When describing an ideal church, we think in terms of it having a reputation in some key areas: We would list good works done under difficult conditions, a spirit of endurance, an environment where the unrepentant do not feel welcome, where false teachers are exposed for what they are, and where brethren take persecutions in their stride. Given this profile, most Christians would feel that such a congregation is a good place to be.
However, Jesus didn’t think so!
This, of course, is Jesus’ (paraphrased) description of the church in Ephesus (Revelation 2:2-3). Though he acknowledges their hard work, he counts it as irrelevant in his condemnation of them. Thus, the Ephesian church would have been shocked when Jesus added:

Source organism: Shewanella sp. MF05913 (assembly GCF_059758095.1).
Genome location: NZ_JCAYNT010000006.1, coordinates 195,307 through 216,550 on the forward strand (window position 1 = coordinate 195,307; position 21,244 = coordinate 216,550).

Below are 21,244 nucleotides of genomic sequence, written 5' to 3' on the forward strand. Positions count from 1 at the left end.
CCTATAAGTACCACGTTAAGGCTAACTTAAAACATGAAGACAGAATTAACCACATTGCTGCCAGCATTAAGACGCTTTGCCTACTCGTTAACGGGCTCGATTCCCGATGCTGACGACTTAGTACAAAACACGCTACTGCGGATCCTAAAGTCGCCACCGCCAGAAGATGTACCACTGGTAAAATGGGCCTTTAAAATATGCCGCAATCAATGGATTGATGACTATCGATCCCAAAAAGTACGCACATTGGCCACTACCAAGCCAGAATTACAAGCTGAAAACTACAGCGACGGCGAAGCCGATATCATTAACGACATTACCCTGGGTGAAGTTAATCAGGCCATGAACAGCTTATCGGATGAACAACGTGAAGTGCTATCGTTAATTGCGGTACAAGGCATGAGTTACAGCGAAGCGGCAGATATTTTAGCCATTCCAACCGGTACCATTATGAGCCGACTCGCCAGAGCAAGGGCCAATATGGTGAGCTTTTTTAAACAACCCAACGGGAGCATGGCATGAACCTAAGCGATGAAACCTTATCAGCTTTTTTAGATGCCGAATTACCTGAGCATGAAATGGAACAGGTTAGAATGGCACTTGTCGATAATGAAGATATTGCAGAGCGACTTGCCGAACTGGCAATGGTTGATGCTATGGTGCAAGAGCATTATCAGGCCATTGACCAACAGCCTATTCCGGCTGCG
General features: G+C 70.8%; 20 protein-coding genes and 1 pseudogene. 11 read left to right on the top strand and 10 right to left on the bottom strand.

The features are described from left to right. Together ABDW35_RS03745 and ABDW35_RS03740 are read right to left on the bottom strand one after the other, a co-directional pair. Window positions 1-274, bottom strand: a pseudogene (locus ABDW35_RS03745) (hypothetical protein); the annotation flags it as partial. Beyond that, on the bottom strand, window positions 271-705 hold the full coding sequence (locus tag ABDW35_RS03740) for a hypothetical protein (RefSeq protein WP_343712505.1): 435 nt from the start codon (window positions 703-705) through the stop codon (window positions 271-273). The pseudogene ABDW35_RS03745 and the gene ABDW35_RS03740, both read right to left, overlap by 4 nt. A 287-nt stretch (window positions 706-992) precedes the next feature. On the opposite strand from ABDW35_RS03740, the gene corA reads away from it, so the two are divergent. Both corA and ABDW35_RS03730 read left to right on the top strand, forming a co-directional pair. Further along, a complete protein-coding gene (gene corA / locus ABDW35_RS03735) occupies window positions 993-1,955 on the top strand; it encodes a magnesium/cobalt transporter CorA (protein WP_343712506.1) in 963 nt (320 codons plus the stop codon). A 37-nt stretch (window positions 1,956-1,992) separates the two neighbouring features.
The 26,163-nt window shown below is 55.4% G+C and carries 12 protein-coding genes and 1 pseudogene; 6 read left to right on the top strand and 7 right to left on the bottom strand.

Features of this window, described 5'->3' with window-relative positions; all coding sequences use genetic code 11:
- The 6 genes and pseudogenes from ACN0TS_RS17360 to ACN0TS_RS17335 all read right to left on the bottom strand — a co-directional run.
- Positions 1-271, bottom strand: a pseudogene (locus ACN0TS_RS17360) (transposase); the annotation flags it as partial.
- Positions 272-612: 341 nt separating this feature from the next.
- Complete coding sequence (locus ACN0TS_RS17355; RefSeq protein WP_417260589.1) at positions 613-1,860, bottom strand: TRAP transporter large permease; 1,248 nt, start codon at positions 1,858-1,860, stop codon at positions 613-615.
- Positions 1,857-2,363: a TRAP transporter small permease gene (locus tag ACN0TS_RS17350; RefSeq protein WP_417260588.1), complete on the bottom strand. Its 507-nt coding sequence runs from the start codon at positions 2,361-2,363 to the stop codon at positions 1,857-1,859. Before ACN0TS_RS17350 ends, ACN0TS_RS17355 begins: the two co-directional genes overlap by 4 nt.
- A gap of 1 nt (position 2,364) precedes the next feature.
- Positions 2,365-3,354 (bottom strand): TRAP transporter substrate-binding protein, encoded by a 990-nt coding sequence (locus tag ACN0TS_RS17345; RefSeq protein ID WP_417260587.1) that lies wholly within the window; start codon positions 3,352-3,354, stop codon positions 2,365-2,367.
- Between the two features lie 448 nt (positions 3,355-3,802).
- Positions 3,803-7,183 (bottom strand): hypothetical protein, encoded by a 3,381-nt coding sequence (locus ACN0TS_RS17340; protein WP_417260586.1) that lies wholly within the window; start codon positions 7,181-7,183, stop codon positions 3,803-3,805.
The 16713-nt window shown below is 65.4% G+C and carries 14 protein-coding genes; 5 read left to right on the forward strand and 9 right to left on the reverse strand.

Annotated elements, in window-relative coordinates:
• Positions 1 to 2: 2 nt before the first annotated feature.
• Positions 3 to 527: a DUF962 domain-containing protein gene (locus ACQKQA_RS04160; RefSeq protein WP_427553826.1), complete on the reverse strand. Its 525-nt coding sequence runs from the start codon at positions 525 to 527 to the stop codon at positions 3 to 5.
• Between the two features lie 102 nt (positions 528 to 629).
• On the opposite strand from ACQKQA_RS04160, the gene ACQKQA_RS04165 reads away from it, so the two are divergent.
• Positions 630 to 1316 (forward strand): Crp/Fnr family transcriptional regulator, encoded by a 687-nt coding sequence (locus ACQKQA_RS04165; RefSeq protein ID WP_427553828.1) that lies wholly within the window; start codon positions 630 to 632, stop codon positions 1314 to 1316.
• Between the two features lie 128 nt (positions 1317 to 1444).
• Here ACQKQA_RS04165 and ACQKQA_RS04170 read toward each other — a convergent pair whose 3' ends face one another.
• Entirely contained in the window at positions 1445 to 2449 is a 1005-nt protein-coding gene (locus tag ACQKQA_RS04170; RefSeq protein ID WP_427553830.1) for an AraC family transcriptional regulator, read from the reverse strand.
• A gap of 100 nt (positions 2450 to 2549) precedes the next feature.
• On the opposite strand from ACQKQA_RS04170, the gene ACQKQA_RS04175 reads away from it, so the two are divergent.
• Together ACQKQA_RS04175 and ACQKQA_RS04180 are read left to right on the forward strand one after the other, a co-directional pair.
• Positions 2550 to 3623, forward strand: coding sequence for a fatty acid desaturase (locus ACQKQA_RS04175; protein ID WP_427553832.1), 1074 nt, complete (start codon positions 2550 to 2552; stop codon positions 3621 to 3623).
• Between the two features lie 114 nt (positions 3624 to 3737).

“But I have this against you, that you have left your first love” (Revelation 2:4).
I would sum up Jesus’ accusation in this way: “You have moved on from me. I am no longer the purpose you exist as a congregation, and whatever “love” you say is motivating you, it is not a love for me!”
“Remember the height from which you have fallen!” he tells them. Before they could “repent and do the deeds you did at first,” each of them had to return to the day of their baptism; the day that Jesus became their “first love.” On that day each one of them humbly repented of their sins and dedicated themselves to the work of the Kingdom.
With our Ephesian brethren we remember where we started. Going back to that time of great rejoicing and zeal. We wasted no opportunity, we told everyone about the goodness of Jesus and his church. And herein was the reason for the great “height” of our new birth: Jesus was our “first love” because we knew the “depths” from which he had lifted us by his grace.